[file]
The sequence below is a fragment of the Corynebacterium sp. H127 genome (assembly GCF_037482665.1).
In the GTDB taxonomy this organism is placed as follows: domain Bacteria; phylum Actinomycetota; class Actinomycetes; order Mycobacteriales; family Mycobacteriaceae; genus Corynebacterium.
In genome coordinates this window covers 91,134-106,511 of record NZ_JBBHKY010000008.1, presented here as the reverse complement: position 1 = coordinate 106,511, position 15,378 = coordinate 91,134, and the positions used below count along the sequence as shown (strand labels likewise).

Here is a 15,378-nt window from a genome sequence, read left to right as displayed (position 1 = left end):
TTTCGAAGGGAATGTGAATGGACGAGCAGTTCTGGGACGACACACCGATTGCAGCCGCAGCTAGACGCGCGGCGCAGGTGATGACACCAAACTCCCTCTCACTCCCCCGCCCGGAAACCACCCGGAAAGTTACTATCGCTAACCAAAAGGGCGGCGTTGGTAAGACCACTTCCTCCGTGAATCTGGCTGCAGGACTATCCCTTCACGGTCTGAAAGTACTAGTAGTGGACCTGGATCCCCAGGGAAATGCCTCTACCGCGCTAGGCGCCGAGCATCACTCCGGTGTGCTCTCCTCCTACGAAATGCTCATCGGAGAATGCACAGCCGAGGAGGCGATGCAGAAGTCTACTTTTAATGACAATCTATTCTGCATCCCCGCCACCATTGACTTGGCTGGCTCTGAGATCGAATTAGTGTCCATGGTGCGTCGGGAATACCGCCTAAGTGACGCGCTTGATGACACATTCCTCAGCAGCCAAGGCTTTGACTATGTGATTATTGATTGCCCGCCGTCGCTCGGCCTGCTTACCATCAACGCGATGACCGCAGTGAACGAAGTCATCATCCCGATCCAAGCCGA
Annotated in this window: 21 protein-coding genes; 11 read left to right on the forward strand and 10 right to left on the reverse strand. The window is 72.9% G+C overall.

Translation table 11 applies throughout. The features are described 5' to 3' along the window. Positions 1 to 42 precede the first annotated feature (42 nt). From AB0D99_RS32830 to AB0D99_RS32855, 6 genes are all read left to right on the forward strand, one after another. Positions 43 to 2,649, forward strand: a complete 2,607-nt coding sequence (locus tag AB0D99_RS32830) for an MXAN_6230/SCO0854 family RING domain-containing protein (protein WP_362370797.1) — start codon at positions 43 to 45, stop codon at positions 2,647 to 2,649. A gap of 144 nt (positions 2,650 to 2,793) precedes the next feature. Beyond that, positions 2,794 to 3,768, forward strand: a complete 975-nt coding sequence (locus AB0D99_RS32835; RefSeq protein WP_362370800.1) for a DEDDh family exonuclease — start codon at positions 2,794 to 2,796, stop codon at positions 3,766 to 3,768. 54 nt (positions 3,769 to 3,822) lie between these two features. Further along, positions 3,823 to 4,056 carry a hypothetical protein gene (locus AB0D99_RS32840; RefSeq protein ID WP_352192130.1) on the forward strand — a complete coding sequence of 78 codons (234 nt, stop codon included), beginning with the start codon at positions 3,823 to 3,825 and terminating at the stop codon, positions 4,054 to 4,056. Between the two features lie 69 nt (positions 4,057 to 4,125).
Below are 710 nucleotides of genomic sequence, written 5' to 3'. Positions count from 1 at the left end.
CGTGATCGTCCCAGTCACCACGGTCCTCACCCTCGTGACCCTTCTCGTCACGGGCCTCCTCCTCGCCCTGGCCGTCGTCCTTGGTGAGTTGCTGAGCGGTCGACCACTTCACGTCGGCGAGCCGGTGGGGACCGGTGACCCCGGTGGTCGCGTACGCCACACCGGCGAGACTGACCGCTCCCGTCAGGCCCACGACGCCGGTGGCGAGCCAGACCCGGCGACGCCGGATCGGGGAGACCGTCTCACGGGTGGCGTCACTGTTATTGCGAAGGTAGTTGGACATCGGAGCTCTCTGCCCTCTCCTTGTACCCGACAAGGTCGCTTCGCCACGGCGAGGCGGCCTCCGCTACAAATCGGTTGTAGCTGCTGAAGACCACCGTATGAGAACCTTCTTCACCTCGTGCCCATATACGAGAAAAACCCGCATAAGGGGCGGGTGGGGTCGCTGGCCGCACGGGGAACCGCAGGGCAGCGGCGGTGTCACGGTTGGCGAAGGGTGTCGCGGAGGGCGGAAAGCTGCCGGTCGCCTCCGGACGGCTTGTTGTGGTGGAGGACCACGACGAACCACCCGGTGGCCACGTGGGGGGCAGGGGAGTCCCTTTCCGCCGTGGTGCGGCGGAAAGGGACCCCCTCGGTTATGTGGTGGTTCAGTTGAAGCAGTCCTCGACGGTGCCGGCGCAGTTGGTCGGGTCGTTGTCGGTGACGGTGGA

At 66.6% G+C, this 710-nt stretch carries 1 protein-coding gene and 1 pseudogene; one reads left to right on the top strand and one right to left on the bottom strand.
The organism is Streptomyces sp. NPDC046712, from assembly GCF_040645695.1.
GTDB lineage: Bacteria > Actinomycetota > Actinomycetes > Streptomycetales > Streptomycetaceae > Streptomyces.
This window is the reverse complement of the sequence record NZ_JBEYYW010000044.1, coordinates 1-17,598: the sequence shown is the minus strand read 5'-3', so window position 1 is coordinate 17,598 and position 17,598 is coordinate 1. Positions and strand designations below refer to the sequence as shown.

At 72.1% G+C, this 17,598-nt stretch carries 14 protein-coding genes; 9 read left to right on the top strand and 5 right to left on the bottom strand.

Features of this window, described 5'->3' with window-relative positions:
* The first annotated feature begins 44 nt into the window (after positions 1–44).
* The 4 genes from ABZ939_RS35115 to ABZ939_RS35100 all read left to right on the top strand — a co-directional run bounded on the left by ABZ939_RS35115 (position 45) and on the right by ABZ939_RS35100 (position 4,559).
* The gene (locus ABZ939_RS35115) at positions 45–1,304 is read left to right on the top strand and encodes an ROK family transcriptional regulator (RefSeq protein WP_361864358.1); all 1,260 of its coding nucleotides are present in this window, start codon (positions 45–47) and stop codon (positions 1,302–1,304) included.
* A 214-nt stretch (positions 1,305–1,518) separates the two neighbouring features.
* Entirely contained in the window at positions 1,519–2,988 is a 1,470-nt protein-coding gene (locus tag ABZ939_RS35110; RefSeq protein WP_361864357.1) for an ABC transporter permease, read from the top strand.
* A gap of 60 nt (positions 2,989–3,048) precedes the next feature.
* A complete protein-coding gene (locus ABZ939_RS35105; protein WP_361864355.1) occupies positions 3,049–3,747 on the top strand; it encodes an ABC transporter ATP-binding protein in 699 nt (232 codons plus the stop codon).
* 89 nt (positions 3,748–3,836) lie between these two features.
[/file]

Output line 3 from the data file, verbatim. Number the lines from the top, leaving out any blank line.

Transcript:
In genome coordinates this window covers 91,134-106,511 of record NZ_JBBHKY010000008.1, presented here as the reverse complement: position 1 = coordinate 106,511, position 15,378 = coordinate 91,134, and the positions used below count along the sequence as shown (strand labels likewise).